If a storm causes a power outage at your home, you may turn to a generator for help. Although generators can provide a temporary source of power, they can also be dangerous if not used properly.
Before using any type of generator, the manufacturer’s instructions should be read and followed carefully. The Federal Emergency Management Agency (FEMA) and the Electrical Safety Foundation recommend that homeowners be aware of several other hazards when using a generator.
Carbon monoxide poisoning
Carbon monoxide (CO) is a poisonous, colorless, odorless gas that cannot be detected without an alarm. The gas can kill you and your pets. To avoid tragedy, install a working carbon monoxide detector on every level of your home to alert you of dangerous levels. In addition:
- Keep generators at least 20 feet away from your home
- Do not operate a generator indoors or in an enclosed space like an attached garage or crawl space
- Make sure a generator has 3-4 feet of clear space above and on all sides for proper ventilation
- Keep generators away from doors, windows, and vents
- Always direct exhaust away from your home
Electrocution or electric shock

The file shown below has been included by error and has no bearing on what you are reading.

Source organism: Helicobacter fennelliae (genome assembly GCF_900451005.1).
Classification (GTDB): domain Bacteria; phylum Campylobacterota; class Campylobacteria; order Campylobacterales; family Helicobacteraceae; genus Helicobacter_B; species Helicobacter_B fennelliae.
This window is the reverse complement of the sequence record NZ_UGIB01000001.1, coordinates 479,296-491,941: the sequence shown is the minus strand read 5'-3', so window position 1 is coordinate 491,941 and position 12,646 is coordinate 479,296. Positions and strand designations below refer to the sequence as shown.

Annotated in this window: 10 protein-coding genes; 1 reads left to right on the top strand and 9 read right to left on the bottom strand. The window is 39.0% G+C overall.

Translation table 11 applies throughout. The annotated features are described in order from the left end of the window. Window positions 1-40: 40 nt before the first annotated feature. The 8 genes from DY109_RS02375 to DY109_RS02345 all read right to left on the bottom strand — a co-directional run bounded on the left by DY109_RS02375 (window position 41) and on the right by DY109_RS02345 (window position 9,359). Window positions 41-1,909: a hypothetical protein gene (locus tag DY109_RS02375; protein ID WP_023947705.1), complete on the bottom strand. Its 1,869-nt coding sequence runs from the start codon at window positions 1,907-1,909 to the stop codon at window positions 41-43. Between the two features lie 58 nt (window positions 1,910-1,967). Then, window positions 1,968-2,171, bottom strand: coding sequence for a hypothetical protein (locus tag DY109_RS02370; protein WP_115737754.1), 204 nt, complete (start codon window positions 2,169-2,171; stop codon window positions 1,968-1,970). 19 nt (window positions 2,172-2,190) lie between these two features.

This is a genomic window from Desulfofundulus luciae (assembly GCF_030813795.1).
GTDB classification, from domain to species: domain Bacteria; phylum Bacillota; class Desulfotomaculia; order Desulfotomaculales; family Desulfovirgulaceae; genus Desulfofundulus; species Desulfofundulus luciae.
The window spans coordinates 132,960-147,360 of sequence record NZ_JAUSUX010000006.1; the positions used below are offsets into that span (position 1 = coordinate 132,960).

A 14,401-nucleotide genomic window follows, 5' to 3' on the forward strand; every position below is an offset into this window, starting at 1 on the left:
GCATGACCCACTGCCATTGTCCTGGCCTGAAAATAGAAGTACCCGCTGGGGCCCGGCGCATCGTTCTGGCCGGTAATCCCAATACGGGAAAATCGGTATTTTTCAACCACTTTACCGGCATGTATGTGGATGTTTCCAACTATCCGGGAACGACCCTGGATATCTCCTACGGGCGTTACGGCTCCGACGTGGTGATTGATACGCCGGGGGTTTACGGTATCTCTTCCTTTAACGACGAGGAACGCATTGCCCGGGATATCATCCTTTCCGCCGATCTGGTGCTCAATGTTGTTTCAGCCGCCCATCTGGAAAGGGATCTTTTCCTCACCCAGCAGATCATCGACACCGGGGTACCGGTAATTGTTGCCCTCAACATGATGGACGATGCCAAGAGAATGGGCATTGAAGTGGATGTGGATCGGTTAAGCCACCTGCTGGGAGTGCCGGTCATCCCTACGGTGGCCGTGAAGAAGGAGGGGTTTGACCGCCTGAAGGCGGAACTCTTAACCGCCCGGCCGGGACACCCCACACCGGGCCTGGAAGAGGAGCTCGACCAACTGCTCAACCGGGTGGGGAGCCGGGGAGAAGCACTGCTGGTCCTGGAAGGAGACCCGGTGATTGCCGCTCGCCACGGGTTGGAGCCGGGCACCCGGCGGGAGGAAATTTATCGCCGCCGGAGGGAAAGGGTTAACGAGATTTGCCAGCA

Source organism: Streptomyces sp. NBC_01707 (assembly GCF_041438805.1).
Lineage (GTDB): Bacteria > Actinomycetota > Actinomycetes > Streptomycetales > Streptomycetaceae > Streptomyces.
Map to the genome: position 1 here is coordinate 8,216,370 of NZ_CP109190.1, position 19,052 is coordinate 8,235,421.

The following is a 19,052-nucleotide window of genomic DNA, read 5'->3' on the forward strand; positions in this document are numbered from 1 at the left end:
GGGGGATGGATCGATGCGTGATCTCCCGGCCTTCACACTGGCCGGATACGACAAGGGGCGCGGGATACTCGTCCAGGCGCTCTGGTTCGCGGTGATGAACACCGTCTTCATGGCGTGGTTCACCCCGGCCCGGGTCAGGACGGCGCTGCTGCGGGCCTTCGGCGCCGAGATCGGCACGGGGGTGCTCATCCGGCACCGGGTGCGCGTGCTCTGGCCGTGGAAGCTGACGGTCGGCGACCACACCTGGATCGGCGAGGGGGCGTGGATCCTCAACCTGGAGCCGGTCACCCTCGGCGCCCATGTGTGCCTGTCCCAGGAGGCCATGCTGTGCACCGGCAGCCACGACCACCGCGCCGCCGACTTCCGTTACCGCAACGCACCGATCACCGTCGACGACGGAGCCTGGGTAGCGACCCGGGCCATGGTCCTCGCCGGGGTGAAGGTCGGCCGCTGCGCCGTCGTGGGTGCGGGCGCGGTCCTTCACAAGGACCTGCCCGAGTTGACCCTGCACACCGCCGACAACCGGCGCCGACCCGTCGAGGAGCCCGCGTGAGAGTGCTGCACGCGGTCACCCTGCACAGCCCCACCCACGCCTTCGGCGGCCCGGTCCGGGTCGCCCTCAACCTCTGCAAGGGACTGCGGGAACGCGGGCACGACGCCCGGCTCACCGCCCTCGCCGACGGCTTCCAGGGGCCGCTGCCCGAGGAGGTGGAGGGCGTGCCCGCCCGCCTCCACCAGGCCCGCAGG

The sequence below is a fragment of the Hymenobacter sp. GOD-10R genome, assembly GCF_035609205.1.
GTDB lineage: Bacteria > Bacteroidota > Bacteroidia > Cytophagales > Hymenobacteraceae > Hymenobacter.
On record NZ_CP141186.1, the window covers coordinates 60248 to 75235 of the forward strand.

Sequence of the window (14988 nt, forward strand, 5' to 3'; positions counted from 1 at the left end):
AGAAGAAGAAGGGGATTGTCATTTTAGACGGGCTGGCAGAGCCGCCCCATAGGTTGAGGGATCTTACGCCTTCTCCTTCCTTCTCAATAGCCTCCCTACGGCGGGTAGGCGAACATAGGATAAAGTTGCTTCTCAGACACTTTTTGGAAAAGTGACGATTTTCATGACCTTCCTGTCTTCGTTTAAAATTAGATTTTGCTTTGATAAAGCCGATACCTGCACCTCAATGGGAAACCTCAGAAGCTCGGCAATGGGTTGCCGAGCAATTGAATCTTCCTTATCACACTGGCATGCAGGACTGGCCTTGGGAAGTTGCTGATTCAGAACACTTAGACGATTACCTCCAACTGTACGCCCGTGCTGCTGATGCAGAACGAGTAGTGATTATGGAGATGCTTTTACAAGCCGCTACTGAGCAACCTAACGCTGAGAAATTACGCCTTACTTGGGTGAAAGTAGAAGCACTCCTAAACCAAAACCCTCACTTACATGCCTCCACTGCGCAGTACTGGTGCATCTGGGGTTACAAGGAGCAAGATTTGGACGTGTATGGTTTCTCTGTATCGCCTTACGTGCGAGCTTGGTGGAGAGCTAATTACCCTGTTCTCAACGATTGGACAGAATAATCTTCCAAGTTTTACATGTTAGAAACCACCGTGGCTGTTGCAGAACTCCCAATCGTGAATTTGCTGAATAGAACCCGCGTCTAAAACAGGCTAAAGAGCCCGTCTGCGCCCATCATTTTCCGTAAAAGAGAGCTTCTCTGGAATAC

According to the Occupational Safety and Health Administration (OSHA), the electricity created by generators has the same hazards as normal utility-supplied electricity. Therefore, it’s extremely important to take precautions to avoid electric shock or electrocution.
- Keep the generator dry and protected from rain or flooding
- Do not touch a wet generator or devices connected to one as it can cause electrical shock
- Always connect a generator to appliances with heavy-duty extension cords
- Do not connect a generator directly into your home power supply as it could increase the voltage or cause a surge to the outside power lines. This could injure or electrocute a utility lineman
FEMA also recommends that you hire a licensed electrician or contact your utility company to install a power transfer switch.
In addition to keeping your generator outside, FEMA also recommends that you fuel it outside. A few more tips in regards to fuel are:
- Do not store fuel like gasoline, propane, kerosene, or diesel for your generator in your house. Flammable liquids should be stored outside in properly labeled, non-glass safety containers
- Do not store fuel near a fuel-burning appliance
- Let the generator cool before refueling as fuel spilled on hot engine parts can ignite
Keep in mind, spilling fuel near a generator or keeping a fuel container nearby, can cause invisible vapors to travel and be ignited by the generator’s pilot light or by arcs from electric switches.
We hope you found these tips helpful as you stay warm this winter! To ensure you get the right coverage for your home if you are not a MAPFRE Insurance customer yet, talk to an independent agent in your state or get a fast, free quote today in Massachusetts to see how much you could save!